The Princess’s Man: Finale discussion

It’s over, it’s over! But don’t tell me how it ended!

So The Princess’s Man aired its final episode last Thursday. Since that night a week ago, I’ve become a fugitive of sorts, lying low and appearing only when the coast is clear. Twitter, Soompi. Even my own post on the historical background of the drama. Any place where people might spill the beans on the ending became a minefield that I had to avoid. Because I have my own plans, you see. My own farewell party. This weekend I will watch Episodes 19-22 again. After that, I will watch, for the first time, Episodes 23-24.

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The Princess’s Man (Part 1): The history

Don’t be misled by the drama’s title. At the crux of The Princess’s Man (2011) is not a princess and her man, it is a king and his brother.

More precisely, a sickly king and his power-mad brother. A brother so ruthless he will kill his own family members if that will pave his way to the throne. Who is this man and is he for real? To uncover the answers, allow me to take you on a quick tour of the history behind this gripping drama (fifteen episodes devoured in four days). The last time I did something similar (the devouring, the researching, the writing) was for last year’s best drama, Jejoongwon. With nine more episodes to watch, I do not know if The Princess’s Man will be my drama of the year this time but a Top 3 placing looks almost certain. Just the political feuding alone has me on the edge of my seat and positively salivating.

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Mid-Year Report Card (Part 2)

Okay! Now that we’ve sussed out the best/worst kdrama offerings for the first half of this year, it’s time to check out the lead performances and everyone’s favorite topic: the OTPs!

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Family Honor (a review and giveaway)

Family Honor (2008/2009) is many things: family drama, romance, comedy, thriller, Go-Stop manual. Its themes are myriad as well: relationships (parent-child; sibling; stalker-stalked; just name it), culture, tradition, revenge, recycling (not of clichés or plot devices but discarded bottles and sundry junk), redemption, coupling.

Of the last you need a notebook to keep tabs, because there are so many couples in the drama you keep wondering when it’s going to be great-grandpa’s turn; surely the writer’s not going to leave our beloved patriarch out of the dating game when everyone else is either hitched or ditched-and-hitched? That’s not fair, is it? After all, even the youngest in the family (Dong-dong; ten years old) has to ward off the advances of a girl who likes him so much she beats him black and blue.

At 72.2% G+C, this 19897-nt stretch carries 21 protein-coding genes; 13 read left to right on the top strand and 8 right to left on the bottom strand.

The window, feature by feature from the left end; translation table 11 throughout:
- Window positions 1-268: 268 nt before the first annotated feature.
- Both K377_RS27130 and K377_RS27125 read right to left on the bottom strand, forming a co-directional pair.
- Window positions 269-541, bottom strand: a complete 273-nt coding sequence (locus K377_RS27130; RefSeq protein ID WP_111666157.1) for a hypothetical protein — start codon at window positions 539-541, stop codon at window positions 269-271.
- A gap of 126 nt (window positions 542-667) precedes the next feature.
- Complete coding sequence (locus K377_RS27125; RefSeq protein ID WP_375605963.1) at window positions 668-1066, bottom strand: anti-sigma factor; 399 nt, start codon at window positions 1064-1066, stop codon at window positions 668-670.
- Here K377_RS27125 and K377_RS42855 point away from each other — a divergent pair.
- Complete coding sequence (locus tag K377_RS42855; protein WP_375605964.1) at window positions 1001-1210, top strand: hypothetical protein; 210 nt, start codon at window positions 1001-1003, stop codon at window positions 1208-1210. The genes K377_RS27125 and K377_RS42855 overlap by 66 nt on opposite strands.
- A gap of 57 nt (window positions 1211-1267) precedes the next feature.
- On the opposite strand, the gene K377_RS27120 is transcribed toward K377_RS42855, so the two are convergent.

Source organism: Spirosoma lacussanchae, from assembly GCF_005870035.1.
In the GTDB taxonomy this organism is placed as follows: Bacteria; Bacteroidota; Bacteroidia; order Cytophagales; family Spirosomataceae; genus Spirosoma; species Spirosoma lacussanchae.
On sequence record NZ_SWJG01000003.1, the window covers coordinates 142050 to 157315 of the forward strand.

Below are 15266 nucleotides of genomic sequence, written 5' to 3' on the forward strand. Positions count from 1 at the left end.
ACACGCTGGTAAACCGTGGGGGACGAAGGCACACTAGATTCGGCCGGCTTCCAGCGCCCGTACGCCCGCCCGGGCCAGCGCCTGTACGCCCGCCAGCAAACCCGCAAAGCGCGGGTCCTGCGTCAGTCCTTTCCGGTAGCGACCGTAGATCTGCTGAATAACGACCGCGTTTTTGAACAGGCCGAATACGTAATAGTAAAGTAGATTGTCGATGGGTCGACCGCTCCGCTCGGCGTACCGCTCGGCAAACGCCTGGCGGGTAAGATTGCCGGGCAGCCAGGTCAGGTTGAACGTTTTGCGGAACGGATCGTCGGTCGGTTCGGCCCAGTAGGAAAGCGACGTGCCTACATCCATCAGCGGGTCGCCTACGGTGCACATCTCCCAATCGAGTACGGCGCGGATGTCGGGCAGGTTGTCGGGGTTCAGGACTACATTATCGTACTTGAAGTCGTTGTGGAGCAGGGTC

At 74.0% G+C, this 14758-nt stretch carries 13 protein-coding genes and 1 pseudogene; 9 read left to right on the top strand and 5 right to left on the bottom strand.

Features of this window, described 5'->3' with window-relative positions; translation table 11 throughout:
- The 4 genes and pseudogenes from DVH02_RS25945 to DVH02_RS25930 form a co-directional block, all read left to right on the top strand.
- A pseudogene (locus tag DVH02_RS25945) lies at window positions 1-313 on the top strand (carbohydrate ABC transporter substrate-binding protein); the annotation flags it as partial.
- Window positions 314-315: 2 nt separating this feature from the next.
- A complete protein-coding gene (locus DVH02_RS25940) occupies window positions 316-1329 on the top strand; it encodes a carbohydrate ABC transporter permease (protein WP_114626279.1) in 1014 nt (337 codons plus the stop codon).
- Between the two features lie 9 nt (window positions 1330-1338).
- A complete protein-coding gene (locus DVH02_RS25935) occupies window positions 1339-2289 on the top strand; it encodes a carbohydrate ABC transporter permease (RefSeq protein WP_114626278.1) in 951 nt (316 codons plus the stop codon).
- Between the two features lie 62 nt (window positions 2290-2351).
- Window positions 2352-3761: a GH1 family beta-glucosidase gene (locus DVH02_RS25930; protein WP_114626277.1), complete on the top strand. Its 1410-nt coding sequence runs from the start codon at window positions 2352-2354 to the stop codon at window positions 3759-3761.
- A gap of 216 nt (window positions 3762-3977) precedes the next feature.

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Prosecutor Princess — The Curious Case of the Near-Miss



Prosecutor Princess has an ardent following. I couldn’t get past eight episodes. It was a close-run thing, though. I might just as easily have carried on watching. I didn’t vehemently hate it. I just ran out of interest. It was a near-miss for me. Why?

Recently I sprang a question on Thundie: “What in your opinion is the greatest sin a drama can commit?” And then realized that I can’t give a very coherent answer myself. Perhaps, taking PP as a case study I could manage an analysis. Now, this isn’t quite on point because PP is by no means the worst sinner or worst offending drama I have encountered. But on the other hand it’s quite interesting to explore the borderlands. When a drama is very bad it is usually bad for fairly obvious reasons. When it is good it is just good. When a drama is in the middle for me, not bad but not great, what tips the balance between “ok, I’ll go with this and keep watching and take it for what it’s worth” and “forget it, I’m outta here”? Perhaps by analysing why PP fell onto the wrong side of the line for me I can figure out what makes a drama work for me. Or not.

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